- The Art Index
- About Us
- Contact Us
- SAA Rewards
The Great Crested Grebe is a beautiful water bird with fantastic elegant features and I am always excited to see them out and about. There is one that regularly visits the lake near where I live… there might be more than one, but I only see the one! Every time I point out a Grebe to my other half it has disappeared beneath the water, so he thinks I’m just imagining it.
I have not been able to get a photo of it yet, as it’s usually too far away, so I have used this beautiful image from a copyright free image site to paint these wonderful birds showing their elaborate courtship dance.
These beautiful birds inspired me to test out a selection of Royal Talens products, including some metallic and interference colours on Van Gogh black watercolour paper. The Van Gogh metallic and interference watercolours are bold, intense, and beautifully transparent colours. They’re easy to mix and have the highest degree of lightfastness. These come as individual pans or 10ml tubes but I was lucky enough to try out a set of 12 half pans of these gorgeous watercolours. This Van Gogh set is beautifully displayed in a handy lightweight plastic travel palette, and it includes a small folding travel brush too.
Black watercolour paper is becoming popular! The paper that I used is a 360gsm, 100% high-quality cellulose paper that’s just perfect for opaque watercolours and gouache. It’s on this paper that the Van Gogh metallic and interference colours really show their true colours.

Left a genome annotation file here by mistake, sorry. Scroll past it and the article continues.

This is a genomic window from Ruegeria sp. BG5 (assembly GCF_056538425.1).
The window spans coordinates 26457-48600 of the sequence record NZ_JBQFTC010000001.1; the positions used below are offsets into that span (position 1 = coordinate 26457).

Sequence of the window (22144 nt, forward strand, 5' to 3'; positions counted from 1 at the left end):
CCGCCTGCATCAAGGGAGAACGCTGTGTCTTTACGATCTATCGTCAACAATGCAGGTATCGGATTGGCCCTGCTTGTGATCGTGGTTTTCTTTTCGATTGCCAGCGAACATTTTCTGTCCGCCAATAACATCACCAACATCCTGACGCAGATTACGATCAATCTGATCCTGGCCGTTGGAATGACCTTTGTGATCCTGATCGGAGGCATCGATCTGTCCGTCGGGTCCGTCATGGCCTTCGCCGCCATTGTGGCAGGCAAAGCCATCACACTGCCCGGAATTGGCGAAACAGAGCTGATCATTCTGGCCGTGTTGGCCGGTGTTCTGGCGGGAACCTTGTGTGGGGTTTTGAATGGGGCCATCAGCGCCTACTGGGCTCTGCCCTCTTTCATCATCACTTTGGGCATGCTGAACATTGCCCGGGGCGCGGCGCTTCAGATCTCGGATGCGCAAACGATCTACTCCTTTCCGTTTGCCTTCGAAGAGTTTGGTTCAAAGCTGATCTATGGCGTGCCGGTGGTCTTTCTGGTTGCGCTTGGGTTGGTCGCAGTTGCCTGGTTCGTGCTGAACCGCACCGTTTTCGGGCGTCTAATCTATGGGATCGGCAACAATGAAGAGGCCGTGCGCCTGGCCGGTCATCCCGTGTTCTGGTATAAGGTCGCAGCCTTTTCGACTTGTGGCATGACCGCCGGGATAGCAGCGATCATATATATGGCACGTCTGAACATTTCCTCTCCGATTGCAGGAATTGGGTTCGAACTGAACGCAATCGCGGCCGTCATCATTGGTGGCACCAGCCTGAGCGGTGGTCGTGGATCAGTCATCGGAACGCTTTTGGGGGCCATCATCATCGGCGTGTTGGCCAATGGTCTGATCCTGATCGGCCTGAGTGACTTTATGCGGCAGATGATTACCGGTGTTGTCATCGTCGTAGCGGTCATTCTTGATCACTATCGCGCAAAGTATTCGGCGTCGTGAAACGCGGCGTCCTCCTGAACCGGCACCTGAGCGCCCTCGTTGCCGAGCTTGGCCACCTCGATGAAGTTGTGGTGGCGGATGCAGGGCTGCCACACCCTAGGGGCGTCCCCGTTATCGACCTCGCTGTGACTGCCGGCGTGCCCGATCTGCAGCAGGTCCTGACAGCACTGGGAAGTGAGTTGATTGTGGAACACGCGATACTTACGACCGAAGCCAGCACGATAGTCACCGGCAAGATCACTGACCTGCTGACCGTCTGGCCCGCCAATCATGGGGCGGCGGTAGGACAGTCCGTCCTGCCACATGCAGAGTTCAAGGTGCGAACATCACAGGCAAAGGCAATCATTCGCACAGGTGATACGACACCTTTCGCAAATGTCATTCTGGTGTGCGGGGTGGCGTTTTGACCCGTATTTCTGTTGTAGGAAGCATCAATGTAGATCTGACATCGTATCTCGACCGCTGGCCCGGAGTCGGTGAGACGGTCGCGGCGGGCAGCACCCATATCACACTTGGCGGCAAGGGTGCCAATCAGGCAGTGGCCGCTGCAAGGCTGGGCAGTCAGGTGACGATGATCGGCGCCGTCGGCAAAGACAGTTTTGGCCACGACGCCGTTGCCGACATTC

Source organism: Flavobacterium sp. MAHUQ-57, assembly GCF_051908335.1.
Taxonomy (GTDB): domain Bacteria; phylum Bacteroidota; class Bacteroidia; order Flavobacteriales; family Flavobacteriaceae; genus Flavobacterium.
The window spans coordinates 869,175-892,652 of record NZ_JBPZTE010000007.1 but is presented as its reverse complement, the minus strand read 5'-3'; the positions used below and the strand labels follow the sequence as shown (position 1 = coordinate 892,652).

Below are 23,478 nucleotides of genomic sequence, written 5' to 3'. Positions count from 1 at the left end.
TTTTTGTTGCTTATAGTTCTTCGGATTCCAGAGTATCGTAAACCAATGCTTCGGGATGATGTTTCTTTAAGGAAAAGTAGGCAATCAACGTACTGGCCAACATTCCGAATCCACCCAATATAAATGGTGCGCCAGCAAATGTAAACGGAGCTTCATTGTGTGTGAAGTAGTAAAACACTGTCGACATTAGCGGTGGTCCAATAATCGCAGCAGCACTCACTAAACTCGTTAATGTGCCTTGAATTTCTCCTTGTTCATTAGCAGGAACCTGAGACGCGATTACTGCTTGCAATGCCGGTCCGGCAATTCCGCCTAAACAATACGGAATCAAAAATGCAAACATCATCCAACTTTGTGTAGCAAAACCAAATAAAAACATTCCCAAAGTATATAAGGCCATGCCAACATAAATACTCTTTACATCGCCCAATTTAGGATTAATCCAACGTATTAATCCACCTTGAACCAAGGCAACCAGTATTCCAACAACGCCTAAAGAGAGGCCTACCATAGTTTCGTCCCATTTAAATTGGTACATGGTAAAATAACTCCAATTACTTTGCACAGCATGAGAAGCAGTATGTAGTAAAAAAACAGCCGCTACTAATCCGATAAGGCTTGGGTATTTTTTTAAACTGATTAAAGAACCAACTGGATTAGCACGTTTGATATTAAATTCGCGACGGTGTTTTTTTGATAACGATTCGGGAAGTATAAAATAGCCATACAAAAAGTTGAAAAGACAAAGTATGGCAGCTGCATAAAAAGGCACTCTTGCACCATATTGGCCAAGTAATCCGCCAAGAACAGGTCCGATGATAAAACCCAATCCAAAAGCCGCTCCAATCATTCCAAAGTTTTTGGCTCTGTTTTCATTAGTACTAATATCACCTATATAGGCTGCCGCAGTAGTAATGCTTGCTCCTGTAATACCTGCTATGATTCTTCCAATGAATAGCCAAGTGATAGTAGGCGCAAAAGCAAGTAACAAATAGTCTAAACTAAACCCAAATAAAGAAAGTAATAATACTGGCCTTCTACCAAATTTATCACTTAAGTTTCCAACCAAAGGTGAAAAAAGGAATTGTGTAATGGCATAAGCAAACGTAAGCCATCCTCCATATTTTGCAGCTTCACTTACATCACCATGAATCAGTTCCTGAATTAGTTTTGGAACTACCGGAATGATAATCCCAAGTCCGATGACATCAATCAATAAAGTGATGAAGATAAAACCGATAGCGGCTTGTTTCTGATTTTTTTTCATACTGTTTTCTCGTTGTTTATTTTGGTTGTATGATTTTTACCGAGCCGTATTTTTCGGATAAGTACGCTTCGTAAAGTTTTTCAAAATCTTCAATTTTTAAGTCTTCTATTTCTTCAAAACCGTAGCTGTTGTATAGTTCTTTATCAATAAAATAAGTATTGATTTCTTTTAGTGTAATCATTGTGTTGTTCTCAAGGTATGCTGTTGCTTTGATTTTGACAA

When used on white watercolour paper (as you would with ‘normal’ watercolours) the metallic colours add a shimmer and richness to your surface. These paints are transparent so when you first apply the colour to your paper, the metallic effect does not seem overpowering. However, once the colours dry, it’s really time for the metallics to shine!
When used on a black watercolour paper, the metallic paints give a rich quality to your paintings against the darkness of the paper.
On the other hand, the interference colours appear near white (or clear) when painted on white paper, with a very subtle shimmer and very little colour. It is only when you apply them to a dark colour, or use them on black watercolour paper, that the true colours will emerge. You can even mix them with other colours to add a little shimmer to your paintings!
These paints rely on light hitting the coated mica flakes in them, so they will change their colour depending on the angle you view your painting from – this is even true while they’re in your palette!
When using black paper, you have to change your way of thinking as a watercolourist, you already have the darkest areas of your painting from the dark colour of the paper, and you are adding the light areas with your paint. This is usually reversed when working on white paper.
I used the Interference White to build up the white areas on the birds. As these colours are transparent, the black paper shows through them and gives you a variety of darker tones – if you want a stronger colour use fairly neat paint. If you want much more subtle and darker tones use more water with your paint to add texture and build up the feathers. When using black paper, the darkest areas (such as the eye and the black of their ornate head plumage) are achieved by leaving the paper unpainted. The rich red and orange feathers on the head were built up by using the Bronze and Light Gold colours.
Remember, when you first apply the colour it does not appear to be very bright – the colour will strengthen as it dries.